DON’T give us the vote!

January 13, 2007 at 10:01 pm Leave a comment

Or, a brief history of the anti-suffrage movement

Last week, I was rummaging through my closet looking for I-forget-what, and I stumbled on a paper I wrote two years ago for a U.S. history class. It was about the women’s suffrage movement in the U.S.

Well, actually, it was about the rationale of the women who opposed extending the vote to their sex.

“What?” you say. “There were women who actively fought against suffrage for themselves?!”

Yep. And the movement wasn’t an insignificant one, either.

In fact, the Antis, as they were known, enjoyed a high rate of success up until 1917, when suffragists starting pushing for a federal amendment to the Constitution instead of working on a state-by-state basis.

suffragist.jpgI find the anti-suffragist movement interesting in light of the contemporary obsession in western culture with gender equality. From a modern vantage point, it’s hard to imagine women who would oppose the spread of equal rights to their sex—but oppose it they did.

The fact that we don’t hear about these sorts of movements shows the contemporary influence of feminism in historical studies. We are taught to think of women as being oppressed throughout most of western history, and we are also conditioned to believe that gender inequality is morally suspect.

But does this view of history tell the whole story? Consider the argument of the Antis:

What were they thinking?!

What, exactly, was the anti-suffragist rationale for opposing suffrage?

For one thing, the Antis rejected the relatively new individualistic mindset that had arisen in the wake of the industrial revolution. To them, “the unit of society was not the individual, but the family.” 1

In accordance with their family-centered view of life, most of the Antis perceived gender differences and “separate but equal” roles for men and women as a natural part of society. In their eyes, these separate roles were not restrictive, but were privileging to women and should be celebrated.

Accordingly, the Antis resented the suffragist implication that women needed to be on equal terms with men and have equal political rights. To them, this signaled divisiveness within the family.

But the Antis were not advocating that women be shut away in the house all day—far from it. In fact, they went to great lengths to “dissociate themselves from the image of sheltered domestic creatures foisted on them by their opponents.” 2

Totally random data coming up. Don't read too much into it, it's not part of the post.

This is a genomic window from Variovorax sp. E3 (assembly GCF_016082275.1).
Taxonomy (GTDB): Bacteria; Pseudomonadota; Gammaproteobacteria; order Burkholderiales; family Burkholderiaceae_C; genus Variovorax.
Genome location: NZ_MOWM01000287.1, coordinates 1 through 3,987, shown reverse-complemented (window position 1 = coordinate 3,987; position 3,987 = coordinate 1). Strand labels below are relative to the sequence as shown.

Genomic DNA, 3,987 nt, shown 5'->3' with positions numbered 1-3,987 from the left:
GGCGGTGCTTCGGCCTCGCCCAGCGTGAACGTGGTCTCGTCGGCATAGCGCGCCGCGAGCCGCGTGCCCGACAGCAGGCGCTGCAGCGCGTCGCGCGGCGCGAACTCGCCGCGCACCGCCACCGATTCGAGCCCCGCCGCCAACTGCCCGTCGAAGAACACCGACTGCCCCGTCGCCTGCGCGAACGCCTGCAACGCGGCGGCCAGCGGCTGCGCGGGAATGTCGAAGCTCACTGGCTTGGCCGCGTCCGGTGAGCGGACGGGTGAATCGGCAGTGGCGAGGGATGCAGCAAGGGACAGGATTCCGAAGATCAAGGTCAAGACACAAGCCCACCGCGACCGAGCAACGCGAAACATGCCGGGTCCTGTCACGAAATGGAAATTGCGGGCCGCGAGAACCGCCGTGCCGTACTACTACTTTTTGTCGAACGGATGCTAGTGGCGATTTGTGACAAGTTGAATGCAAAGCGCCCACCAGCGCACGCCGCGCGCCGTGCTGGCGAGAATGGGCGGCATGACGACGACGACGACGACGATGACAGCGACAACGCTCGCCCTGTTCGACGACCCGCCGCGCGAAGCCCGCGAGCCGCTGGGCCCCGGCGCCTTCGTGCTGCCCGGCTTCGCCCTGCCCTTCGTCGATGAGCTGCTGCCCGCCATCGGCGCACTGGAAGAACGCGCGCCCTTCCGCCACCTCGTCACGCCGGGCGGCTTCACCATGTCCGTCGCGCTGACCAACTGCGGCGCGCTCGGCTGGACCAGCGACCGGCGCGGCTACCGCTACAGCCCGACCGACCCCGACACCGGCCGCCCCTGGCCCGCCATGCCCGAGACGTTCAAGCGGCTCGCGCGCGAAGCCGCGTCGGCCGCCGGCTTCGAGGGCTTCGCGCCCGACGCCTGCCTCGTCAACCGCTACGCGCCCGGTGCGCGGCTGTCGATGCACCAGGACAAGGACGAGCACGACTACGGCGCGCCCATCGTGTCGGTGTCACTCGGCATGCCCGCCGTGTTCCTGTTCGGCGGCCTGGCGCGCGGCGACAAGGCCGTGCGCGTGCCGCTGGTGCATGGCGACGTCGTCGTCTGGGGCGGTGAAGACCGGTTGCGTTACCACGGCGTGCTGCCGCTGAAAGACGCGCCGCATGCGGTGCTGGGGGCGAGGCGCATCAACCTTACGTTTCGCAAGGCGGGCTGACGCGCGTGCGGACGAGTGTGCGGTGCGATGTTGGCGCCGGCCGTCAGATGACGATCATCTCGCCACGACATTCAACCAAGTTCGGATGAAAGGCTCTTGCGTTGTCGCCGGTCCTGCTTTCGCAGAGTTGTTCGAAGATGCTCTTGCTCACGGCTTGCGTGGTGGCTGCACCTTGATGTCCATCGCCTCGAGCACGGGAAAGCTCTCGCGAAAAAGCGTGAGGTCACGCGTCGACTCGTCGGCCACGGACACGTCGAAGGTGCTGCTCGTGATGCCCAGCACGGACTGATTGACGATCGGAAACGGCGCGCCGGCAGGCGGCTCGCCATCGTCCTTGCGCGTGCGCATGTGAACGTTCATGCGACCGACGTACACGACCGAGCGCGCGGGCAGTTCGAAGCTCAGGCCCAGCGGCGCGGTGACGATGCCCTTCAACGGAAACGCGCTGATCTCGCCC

One Anti stated her case rather bluntly: “Do not mistake me. No woman should spend all her time at home. Public needs and social duties must be attended to.” 3

While they felt women should be involved in social work, the Antis felt they could better effect social change without the vote. After all, anti-suffragists were already highly organized—and effective—in active social work.

In fact, the Antis were concerned with the same set of problems that the suffragists sought to remedy—things like slums, poor conditions for the working class, and brutal atrocities associated with child labor.

But from the perspective of the Antis, the ballot was an encumbrance that would entangle reform efforts in governmental bureaucracy and partisan politics. (Hmm, now that’s an interesting thought!) These women felt that the task of reform was better accomplished by women working together in their own organizations, as opposed to trusting the welfare of the underprivileged to Washington.

What to conclude?

Ironically, the very presence of the anti-suffrage movement (and the movement’s near success in staving off suffrage) underscores the level of social and political effectiveness that women could achieve without the vote. Their presence is also some indication that a society without gender equality was not necessarily as oppressive as it appears to us today.

I certainly wouldn’t want to revert to a period of time when women didn’t have equal political rights, but I find this perspective interesting. The Antis’ rejection of the individualistic mindset and their acceptance of the unique role of women (both within the family and in the larger society) offer an enlightening critique of the case for gender equality.

References:

1 Aileen S. Kraditor, The Ideas of the Woman Suffrage Movement, 1890-1920 (New York: Columbia University Press, 1965), 24.

2. Manuela Thurner, “‘Better Citizens Without the Ballot’: American Anti-suffrage Women and Their Rationale During the Progressive Era,” One Woman, One Vote, ed. Marjorie Spruill Wheeler (Troutdale, OR: NewSage, 1995), 209.

3. Qtd. in Thurner, 209.

(Photo: Library of Congress, LC-USZ62-25338 DLC)

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Profile

profile.jpgI am working on my M.A. in Religion at Andrews University in Berrien Springs, Michigan. Besides having a big interest in theology, history, ethics, and the deep stuff of life, I am also very fond of Mediterranean food, snow, and the color red.

Email me: jamie.kiley@gmail.com

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